But over the course of one episode, Jerry was criticized for his weight and conditioning, spotlighted for his struggles in practice and congratulated on a solid effort in the Dolphins' preseason game against the Panthers.
"I tell you," said Turner during the game, "John Jerry is playing his balls off."
He had a solid performance, keeping his assignments at bay for much of the game.
Eric Steinbach Considered Retirement
Eric Steinbach enters his 10th year in the NFL. He has played in a zone blocking scheme in the past, but he has never played in an offense as high-paced as the one Joe Philbin is running.
It wore on him physically, to the point where he considered retirement. Injuries also played a role in his thinking.
After talking to Philbin, he took some time to think about it. He sat out of practice most of the week, and when he sat down with Philbin again, he said he was feeling a lot better, putting it at around 30 to 40 percent more positive in terms of wanting to play.
He was eager to get back to work and find out first-hand if he was ready for the grind of the NFL season.
"Say I do relax, then, for tomorrow and Friday," said Steinbach, "and I hit the ground Sunday or Monday, when I return to practice and I have a full week, that's going to be the gauge."
Interestingly, not a word has been written about Steinbach all week. I'm sure that will change after this episode of Hard Knocks.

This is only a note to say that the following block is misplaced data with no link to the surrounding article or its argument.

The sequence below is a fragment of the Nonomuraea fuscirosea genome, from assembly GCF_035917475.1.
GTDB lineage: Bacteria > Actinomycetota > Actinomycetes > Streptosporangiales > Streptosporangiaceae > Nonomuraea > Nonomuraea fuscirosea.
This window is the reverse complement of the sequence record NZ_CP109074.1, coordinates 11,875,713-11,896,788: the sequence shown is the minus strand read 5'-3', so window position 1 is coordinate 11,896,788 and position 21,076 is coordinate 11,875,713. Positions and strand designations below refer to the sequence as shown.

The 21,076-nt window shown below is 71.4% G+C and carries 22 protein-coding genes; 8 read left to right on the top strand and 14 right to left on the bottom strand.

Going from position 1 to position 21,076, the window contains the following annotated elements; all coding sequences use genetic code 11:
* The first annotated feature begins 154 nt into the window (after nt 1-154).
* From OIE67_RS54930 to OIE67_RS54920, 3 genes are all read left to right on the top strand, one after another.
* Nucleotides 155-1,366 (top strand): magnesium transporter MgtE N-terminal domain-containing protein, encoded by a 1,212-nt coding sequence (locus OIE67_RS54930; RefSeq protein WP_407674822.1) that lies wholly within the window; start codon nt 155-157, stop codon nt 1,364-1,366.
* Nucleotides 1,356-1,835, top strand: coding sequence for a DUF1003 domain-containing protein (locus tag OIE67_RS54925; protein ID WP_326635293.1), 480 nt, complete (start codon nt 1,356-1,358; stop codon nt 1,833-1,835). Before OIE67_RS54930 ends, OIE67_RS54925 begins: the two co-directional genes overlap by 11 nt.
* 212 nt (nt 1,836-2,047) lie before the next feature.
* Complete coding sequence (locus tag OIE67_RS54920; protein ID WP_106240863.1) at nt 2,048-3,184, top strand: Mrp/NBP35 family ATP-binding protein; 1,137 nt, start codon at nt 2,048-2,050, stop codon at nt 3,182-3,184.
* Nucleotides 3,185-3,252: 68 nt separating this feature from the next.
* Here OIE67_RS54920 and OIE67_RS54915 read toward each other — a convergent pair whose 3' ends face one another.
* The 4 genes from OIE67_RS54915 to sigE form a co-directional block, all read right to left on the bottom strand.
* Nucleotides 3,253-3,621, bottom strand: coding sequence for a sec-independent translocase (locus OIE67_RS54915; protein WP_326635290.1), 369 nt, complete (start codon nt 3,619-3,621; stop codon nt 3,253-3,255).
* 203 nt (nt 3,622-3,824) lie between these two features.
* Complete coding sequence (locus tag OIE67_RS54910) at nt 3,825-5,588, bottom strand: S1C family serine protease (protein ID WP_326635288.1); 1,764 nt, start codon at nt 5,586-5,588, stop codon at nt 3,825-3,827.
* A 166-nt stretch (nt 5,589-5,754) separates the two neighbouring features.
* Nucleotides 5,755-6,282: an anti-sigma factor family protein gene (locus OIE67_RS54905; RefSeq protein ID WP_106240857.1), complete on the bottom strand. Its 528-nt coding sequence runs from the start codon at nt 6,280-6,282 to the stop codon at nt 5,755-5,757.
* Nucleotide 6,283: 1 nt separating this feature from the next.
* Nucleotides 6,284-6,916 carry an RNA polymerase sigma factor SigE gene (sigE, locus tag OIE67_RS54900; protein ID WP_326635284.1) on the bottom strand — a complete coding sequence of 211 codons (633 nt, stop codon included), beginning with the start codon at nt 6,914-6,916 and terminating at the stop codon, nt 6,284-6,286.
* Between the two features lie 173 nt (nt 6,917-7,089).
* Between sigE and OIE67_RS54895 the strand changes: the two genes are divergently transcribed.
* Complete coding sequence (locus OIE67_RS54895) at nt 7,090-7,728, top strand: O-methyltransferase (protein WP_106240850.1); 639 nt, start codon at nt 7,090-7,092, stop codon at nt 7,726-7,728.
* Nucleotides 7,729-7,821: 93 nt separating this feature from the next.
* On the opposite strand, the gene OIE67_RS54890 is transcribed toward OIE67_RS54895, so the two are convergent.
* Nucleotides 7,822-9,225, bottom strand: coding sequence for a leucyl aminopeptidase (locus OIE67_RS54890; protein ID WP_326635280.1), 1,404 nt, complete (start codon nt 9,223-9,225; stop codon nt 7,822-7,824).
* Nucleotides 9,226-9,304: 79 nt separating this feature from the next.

The Coaching Staff Is Not Taking Kindly to Preseason Losses, or to Michael Egnew
We may not think the coaches care about the score in the preseason, and maybe they don't, but either way, the Dolphins coaching staff is voicing displeasure with their team's performances.
"Oh, my GOD!" yelled defensive coordinator Kevin Coyle from the booth, after a big completion by Panthers quarterback Cam Newton. "What the hell are we doing?!"
The Dolphins trailed 17-0 in the first quarter. Those struggles continued throughout the first half, with the Dolphins taking a 20-7 deficit to the locker room.
"That's not the Miami Dolphins that I was expectting to see in the first 30 minutes, I gotta be honest with you," said Philbin at halftime. "I thought we were going to play a hell of a lot better, but we've got 30 minutes to play the game the right way."
The coaching staff has reiterated that how a player responds to adversity is a big tell of character. Tight end Michael Egnew got an earful from tight ends coach Dan Campbell after a rough go in the first half, which included a dropped pass as well as some sluggish downfield run-blocking. But Campbell then relayed that bit of advice.